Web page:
The museum also offers a superb cinematic experience of Montréal’s complete history — from 4,000 years ago, when the first descendants of the Iroquois occupied the island of Montréal until the French settlement, later British conquest in 1760, up through modern times.
We break for lunch at Marché Atwater. Situated in Montréal’s Southwest borough, close to the Lachine Canal, Atwater Market takes its name from the avenue bordering it. The market has been in operation since 1933, and its Art Deco-style architecture makes it among the most beautiful buildings in the city. Open year-round, Atwater Market is celebrated for its many butcher shops, cheesemongers, produce stands and food trucks.
We head straight for the cheese. Glass displays offer an endless number of temptations. Michel, the consummate amateur de fromage, quickly selects Chèvre, Époisse de Bourgogne and Chaource. After purchasing a fresh baguette from one of the boulangeries, we move on to one of the many enticing boucheries for slices of roasted chicken and pork. The Grand Finale: fresh strawberries, peaches and pears from the fruit vendors — un pique-nique parfait!
FRANKLIN’S MISSION TO MONTRÉAL
Day 3, we visit Musée du Château Ramezay, built by Montréal’s 11th governor, Claude de Ramezay. The pretty château looks as if it were plucked from a Normandy village. Now a UNESCO-listed historical property, the museum displays collections of colonial life, documents from the era, clothing and portraits.
Particularly interesting, from an American perspective, is an exhibit featuring Benjamin Franklin, who visited Montréal during the winter of 1776, and stayed at Château Ramezay. Franklin was sent to Canada with the hope of persuading the Canadians to join the 13 colonies to fight the British. The aging statesman, who was 70 at the time, feared he might not survive the harsh conditions, writing: “I have undertaken a Fatigue that at my Time of Life may prove too much for me, so I sit down to write to a few Friends by way of Farewell.”
After arriving in Montréal, Franklin quickly realized that the recently negotiated Quebec Act, which guaranteed French Canadians religious and legal customs, had preempted any resistance against British rule. Moreover, the impoverished Continental Army was even less appealing.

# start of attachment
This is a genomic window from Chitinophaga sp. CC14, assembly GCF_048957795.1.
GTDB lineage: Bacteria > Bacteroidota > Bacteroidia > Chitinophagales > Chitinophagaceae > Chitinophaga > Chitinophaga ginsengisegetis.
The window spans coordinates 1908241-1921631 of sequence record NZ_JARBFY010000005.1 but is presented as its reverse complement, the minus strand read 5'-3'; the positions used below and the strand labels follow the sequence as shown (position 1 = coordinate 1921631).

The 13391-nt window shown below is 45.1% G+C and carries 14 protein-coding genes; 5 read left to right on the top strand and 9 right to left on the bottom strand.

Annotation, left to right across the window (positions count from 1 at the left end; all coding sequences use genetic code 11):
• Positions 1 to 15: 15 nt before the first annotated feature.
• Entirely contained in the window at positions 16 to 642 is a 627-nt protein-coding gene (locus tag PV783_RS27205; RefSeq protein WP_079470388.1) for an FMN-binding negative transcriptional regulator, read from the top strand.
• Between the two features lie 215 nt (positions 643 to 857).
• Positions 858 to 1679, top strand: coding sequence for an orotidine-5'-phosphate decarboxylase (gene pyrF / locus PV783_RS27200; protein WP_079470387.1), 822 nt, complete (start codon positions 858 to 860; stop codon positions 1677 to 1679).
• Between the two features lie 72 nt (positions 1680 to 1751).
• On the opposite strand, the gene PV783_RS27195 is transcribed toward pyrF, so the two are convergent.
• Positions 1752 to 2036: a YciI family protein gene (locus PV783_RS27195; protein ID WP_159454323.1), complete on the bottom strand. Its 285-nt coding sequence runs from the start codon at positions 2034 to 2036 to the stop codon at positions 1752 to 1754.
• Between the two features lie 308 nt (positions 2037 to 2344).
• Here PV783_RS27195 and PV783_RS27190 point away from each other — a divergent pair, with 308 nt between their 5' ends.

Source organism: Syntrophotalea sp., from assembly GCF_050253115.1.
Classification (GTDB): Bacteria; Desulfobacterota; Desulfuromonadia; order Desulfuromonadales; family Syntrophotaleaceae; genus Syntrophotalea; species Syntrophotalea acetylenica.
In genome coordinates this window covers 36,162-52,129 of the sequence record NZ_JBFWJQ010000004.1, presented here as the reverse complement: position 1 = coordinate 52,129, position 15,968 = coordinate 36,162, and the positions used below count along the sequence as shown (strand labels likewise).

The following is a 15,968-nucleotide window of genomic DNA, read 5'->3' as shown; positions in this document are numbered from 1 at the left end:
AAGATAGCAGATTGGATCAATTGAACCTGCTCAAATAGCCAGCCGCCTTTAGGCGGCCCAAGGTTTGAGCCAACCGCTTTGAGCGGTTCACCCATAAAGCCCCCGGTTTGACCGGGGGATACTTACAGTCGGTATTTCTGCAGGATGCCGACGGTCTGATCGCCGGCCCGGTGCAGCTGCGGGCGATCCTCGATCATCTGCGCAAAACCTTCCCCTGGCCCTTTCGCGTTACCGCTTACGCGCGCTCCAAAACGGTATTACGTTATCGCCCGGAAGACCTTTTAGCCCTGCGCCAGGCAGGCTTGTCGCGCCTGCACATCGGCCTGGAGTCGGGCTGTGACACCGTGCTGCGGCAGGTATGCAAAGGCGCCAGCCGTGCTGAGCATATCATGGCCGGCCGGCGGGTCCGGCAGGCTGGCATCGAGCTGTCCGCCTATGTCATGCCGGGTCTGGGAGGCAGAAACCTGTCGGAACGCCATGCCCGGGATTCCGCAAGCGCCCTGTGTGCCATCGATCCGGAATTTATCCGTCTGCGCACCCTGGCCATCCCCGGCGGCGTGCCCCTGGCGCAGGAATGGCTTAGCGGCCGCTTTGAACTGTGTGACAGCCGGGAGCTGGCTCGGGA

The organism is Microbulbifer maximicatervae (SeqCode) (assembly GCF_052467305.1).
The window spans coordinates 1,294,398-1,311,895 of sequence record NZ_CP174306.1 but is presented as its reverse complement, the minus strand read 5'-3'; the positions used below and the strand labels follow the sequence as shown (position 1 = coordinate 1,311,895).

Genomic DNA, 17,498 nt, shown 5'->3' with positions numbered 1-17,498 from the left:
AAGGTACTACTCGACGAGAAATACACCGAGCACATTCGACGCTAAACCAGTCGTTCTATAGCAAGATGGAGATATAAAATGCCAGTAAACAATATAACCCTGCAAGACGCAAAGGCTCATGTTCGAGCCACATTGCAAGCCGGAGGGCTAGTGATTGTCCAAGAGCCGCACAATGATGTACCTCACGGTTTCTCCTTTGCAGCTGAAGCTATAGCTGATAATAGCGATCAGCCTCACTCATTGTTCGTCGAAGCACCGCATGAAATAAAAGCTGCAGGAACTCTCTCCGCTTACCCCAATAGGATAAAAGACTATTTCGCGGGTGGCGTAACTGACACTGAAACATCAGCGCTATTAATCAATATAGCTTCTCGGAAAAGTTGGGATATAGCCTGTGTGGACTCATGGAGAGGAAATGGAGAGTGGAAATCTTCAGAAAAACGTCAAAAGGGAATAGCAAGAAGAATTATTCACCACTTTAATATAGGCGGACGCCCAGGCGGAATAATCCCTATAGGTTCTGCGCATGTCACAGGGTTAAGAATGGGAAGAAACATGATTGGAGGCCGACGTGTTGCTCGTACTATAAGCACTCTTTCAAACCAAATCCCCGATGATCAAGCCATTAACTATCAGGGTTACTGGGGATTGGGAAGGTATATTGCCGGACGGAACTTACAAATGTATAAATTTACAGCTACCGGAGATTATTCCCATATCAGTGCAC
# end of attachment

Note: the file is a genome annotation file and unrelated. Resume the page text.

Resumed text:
On the positive side, Franklin was gifted a Marten fur hat during his visit, that coincidently helped to make him a standout during his next diplomatic mission. In Paris, his new cap was an instant sensation. Women even began to imitate the fur hat with oversized wigs in a style called “coiffure a la Franklin.” And ultimately, Franklin confirmed French military support, which proved invaluable in winning the American war against the British.
After visiting Château Ramezay, we break for lunch at Monarque. Stylish and chic, the main dining room features an illuminated bar with over 400 wine selections. We take a seat and are instantly distracted by the elegantly-clad locals, who flock to Monarque for business rendezvous. Once we tear ourselves away from crowd-watching, we’re further impressed with the menu, featuring Canadian cuisine, from oysters to Prince Edward Island Côte de Boeuf. Cheese plates also offer unique local products as well.
We experience more elegant dining that evening at Brasserie 701 located in the Hotel Place d’Armes. The neoclassical decor is set off by dozens of chandeliers and unique light fixtures. It’s our last night, so we go all out, with fresh oysters, escargots, house made raviolis, duck confit and lobster risotto.
To cap off the evening, we share a bottle of Champagne at Maison Saint-Paul. Numerous cocktails and glasses of wine are available, but Maison Saint-Paul is known for its impressive Champagne collection AND sabering. We decide to make use of the house swords and “break open a bottle” ourselves. Later, as we sit and sip, the bar fills rapidly with bubbly customers. The manager tells us the corks continue popping until at 3:00 a.m. nightly.
Outside, the streets are again buzzing with activity. The evening temperatures are sublime. And as the partying continues to build we can almost sense the urgency…Summer’s final act is approaching!